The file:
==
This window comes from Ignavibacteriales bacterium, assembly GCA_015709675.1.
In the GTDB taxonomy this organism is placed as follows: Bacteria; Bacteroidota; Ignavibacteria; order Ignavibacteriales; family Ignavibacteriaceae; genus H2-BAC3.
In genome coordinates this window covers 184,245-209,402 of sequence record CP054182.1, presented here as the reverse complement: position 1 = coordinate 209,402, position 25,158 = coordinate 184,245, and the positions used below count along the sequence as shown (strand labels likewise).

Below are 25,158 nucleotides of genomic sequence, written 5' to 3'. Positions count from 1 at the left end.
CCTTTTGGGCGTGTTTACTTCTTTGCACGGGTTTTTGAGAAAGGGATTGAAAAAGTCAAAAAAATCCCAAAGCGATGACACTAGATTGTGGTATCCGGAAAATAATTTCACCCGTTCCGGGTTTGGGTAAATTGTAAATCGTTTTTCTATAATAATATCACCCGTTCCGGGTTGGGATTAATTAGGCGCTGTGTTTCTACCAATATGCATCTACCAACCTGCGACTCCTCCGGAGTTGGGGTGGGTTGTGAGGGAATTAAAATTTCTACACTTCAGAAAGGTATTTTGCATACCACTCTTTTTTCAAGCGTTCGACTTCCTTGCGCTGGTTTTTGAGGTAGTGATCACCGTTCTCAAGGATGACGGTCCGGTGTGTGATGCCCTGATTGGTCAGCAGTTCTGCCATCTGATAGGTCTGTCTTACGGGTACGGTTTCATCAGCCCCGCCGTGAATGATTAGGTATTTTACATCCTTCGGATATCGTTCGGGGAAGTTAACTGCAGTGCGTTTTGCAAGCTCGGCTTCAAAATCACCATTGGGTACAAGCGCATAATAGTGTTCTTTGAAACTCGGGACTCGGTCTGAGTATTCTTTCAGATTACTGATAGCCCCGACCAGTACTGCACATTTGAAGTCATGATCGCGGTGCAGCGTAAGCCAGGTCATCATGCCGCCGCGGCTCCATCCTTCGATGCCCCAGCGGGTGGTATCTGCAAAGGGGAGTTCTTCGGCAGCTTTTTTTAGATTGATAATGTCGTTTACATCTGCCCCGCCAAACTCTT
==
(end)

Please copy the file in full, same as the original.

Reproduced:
This window comes from Ignavibacteriales bacterium, assembly GCA_015709675.1.
In the GTDB taxonomy this organism is placed as follows: Bacteria; Bacteroidota; Ignavibacteria; order Ignavibacteriales; family Ignavibacteriaceae; genus H2-BAC3.
In genome coordinates this window covers 184,245-209,402 of sequence record CP054182.1, presented here as the reverse complement: position 1 = coordinate 209,402, position 25,158 = coordinate 184,245, and the positions used below count along the sequence as shown (strand labels likewise).

Below are 25,158 nucleotides of genomic sequence, written 5' to 3'. Positions count from 1 at the left end.
CCTTTTGGGCGTGTTTACTTCTTTGCACGGGTTTTTGAGAAAGGGATTGAAAAAGTCAAAAAAATCCCAAAGCGATGACACTAGATTGTGGTATCCGGAAAATAATTTCACCCGTTCCGGGTTTGGGTAAATTGTAAATCGTTTTTCTATAATAATATCACCCGTTCCGGGTTGGGATTAATTAGGCGCTGTGTTTCTACCAATATGCATCTACCAACCTGCGACTCCTCCGGAGTTGGGGTGGGTTGTGAGGGAATTAAAATTTCTACACTTCAGAAAGGTATTTTGCATACCACTCTTTTTTCAAGCGTTCGACTTCCTTGCGCTGGTTTTTGAGGTAGTGATCACCGTTCTCAAGGATGACGGTCCGGTGTGTGATGCCCTGATTGGTCAGCAGTTCTGCCATCTGATAGGTCTGTCTTACGGGTACGGTTTCATCAGCCCCGCCGTGAATGATTAGGTATTTTACATCCTTCGGATATCGTTCGGGGAAGTTAACTGCAGTGCGTTTTGCAAGCTCGGCTTCAAAATCACCATTGGGTACAAGCGCATAATAGTGTTCTTTGAAACTCGGGACTCGGTCTGAGTATTCTTTCAGATTACTGATAGCCCCGACCAGTACTGCACATTTGAAGTCATGATCGCGGTGCAGCGTAAGCCAGGTCATCATGCCGCCGCGGCTCCATCCTTCGATGCCCCAGCGGGTGGTATCTGCAAAGGGGAGTTCTTCGGCAGCTTTTTTTAGATTGATAATGTCGTTTACATCTGCCCCGCCAAACTCTT